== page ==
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Apr 1 / Neri Stein

Social media makes publishing quickly—and making mistakes—easy

A lot of mistakes happen when you work too quickly. Just ask anyone who showed up on the Marquette campus last week expecting a press conference announcing Shaka Smart as the new men’s basketball coach.

Or anyone at the New York Post, which reported that a body found in a ditch was that of former NBA player Quinton Ross, when in fact it was someone else with the same name.

We all know media has changed and journalists have had to adapt the way we do things. With the rise of Twitter and other social media platforms, everyone is a reporter, including journalism students, and the need to be first has become almost as important as being right.

These days, everything moves at ludicrous speed. But that’s not as bad as it sounds, even when mistakes happen.

It used to be a deadline that would pressure a reporter into a good story, but the meaning of deadline has changed entirely, as has what makes a good story.

The negative is that social media, Twitter in particular, has made making mistakes much easier than it used to be. But it’s also made it easier to correct those mistakes, and to do so speedily. And because of the competition, we don’t always have the luxury of taking our time. But working on a deadline is nothing new for journalists.

Checking our sources and facts is still as important as it always has been, and social media has only expedited the fact-checking process.

If you see a tweet saying Player X has been traded to Team Y, don’t jump right into your article about what it means. Check who tweeted the news first. Then check who else is tweeting the news. Information spreads quickly on Twitter so it shouldn’t take long for better-known reporters to back up the original source.

However, even if the news is reported by legitimate sources, you can still be wrong (see: Quinton Ross). Just as in any article you write, you need to do more than check your spelling. You need to re-check your facts. This is extremely important when covering breaking news as the news could change in a few minutes.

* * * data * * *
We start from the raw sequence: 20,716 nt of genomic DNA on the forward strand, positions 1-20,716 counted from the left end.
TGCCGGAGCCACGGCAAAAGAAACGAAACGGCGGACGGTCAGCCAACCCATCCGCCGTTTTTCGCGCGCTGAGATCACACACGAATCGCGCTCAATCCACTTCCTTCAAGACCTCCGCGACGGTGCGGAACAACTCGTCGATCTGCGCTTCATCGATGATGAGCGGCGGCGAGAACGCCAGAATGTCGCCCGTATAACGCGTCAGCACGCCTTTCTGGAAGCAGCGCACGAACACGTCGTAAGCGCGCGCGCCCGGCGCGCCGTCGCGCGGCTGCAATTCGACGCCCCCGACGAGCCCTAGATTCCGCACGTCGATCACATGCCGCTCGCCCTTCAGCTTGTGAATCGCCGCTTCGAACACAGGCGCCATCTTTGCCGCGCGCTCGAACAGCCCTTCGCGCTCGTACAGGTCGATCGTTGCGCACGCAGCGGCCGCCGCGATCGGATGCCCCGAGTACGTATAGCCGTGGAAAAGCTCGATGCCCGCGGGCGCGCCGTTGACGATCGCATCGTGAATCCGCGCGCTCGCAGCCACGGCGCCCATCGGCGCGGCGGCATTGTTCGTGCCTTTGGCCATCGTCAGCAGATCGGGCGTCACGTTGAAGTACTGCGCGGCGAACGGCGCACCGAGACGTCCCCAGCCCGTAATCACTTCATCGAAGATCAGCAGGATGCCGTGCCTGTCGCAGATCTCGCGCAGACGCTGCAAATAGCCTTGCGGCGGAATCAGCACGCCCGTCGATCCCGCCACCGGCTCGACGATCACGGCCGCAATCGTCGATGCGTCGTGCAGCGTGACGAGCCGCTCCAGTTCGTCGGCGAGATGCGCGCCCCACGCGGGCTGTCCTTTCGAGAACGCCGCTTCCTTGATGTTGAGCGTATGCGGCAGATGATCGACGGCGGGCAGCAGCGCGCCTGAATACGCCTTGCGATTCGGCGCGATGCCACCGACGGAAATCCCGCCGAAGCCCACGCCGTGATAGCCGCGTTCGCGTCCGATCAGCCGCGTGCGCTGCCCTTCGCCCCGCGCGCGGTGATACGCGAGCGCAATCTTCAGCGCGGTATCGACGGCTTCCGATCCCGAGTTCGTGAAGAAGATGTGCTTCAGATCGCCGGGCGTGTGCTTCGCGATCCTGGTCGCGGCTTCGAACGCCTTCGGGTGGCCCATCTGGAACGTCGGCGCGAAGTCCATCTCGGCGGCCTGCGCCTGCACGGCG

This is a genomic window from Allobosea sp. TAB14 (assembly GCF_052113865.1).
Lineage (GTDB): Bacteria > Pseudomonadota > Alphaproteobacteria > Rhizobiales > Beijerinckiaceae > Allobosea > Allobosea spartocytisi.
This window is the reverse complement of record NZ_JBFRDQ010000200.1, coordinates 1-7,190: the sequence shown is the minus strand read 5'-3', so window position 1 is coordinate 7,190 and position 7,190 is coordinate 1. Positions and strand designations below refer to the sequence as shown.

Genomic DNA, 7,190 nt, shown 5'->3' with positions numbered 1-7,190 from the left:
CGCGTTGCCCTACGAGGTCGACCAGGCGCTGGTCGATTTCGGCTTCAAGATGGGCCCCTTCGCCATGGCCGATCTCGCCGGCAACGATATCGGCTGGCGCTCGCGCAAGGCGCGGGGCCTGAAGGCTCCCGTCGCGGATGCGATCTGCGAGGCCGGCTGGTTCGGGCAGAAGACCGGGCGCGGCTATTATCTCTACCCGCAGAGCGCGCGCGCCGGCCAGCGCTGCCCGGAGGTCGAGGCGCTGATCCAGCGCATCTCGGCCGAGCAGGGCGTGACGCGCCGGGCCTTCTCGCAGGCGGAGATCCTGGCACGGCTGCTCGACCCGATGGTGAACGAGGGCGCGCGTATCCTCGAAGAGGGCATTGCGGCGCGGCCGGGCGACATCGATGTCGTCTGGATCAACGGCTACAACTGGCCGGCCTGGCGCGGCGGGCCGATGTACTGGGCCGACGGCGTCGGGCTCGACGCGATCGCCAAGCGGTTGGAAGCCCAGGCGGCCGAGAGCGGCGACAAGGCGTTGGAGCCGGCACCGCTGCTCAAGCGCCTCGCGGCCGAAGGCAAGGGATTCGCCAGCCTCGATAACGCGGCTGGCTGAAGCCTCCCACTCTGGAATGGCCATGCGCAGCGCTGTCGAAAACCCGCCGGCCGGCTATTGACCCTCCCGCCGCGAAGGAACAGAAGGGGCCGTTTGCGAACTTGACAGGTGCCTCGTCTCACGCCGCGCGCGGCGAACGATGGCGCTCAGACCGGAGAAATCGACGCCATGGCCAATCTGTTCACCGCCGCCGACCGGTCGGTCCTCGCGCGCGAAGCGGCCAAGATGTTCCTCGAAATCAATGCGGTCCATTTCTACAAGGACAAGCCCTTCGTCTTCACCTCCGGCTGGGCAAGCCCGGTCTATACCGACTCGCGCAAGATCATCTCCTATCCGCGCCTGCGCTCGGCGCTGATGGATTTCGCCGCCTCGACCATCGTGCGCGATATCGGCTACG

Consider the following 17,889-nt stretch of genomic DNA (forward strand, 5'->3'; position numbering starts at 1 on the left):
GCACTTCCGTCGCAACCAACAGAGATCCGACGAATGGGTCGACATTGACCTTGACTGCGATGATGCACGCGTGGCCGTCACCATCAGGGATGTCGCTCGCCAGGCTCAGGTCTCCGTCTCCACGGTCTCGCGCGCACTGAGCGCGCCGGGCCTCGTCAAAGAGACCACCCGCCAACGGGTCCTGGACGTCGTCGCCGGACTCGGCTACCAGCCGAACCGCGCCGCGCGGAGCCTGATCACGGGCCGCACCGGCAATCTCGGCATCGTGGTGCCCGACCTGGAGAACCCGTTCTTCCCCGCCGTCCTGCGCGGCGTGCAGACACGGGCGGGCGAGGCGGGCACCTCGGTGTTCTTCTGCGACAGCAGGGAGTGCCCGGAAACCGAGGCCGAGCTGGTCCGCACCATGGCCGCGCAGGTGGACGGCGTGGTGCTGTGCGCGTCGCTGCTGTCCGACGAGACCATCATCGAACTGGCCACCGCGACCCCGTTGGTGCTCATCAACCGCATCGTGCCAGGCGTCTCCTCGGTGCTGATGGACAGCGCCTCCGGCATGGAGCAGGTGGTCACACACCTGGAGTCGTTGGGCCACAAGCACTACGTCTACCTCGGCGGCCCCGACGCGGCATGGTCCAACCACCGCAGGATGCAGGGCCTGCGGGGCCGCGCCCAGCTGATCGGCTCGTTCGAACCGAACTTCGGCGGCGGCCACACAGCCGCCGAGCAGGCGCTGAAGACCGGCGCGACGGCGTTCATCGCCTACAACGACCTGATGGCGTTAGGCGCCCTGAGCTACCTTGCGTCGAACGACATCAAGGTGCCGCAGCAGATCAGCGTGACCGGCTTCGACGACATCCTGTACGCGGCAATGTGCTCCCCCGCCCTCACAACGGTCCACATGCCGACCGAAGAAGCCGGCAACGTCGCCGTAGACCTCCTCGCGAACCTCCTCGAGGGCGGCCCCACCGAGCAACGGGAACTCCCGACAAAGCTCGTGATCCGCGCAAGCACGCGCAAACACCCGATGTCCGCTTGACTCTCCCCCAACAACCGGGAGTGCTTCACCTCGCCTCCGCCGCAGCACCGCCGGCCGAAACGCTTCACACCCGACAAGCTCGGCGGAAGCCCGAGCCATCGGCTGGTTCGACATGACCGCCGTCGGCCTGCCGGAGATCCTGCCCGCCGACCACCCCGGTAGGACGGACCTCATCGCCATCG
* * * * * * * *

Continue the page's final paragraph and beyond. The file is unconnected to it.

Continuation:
With the pace of social media ever quickening, it won’t take long to discover if that tweet from Adam Schefter is from the real Adam Schefter. Moreover, if the first person reporting a new coaching hire is a name you are completely unfamiliar with and can find no record of online, it’s a good bet you should back off.

Just because the Twitter account has the picture you’re looking for and the word “official,” that doesn’t mean you’re done checking, as plenty of people learned from this mock CNN account that claimed Malaysian Airlines plane “MH350″ had been found.

Most importantly, social media has brought us closer to our audience. And that audience is swift to praise the ones who get the news out first and also to hold us accountable when we fail to do so.

If the media is the fourth estate, social media is now the fifth. If you make a mistake in an article or a tweet, a rabid fan base will let you know about it and quickly. But it’s nice to have more than just a few editors keeping us on our toes, isn’t it?

And if that doesn’t motivate you to get it done right and quickly, nothing can.

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See also:

B/R Attribution Guidelines

Playbook: Attribution and Hyperlinks chapter

B/R Blog posts on “Accuracy”

  • Howard Ruben

    Excellent piece. May I point out that your reference to “Malaysian Airlines plane “MH350″ is inaccurate? The flight number is 370. We all make mistakes and, you are correct, in today’s fast-paced media world, we must check and check again for accuracy. The biggest change I see is that journalists used to have at least one copy editor reviewing their story before it went “live” or “to bed”. That’s not the case when it comes to social media reporting. Which means we all must be great writers and even better editors.

  • Howard Ruben

    Just to clarify, the reference I made to flight MH350 was not your mistake. Thanks again for a spot-on piece.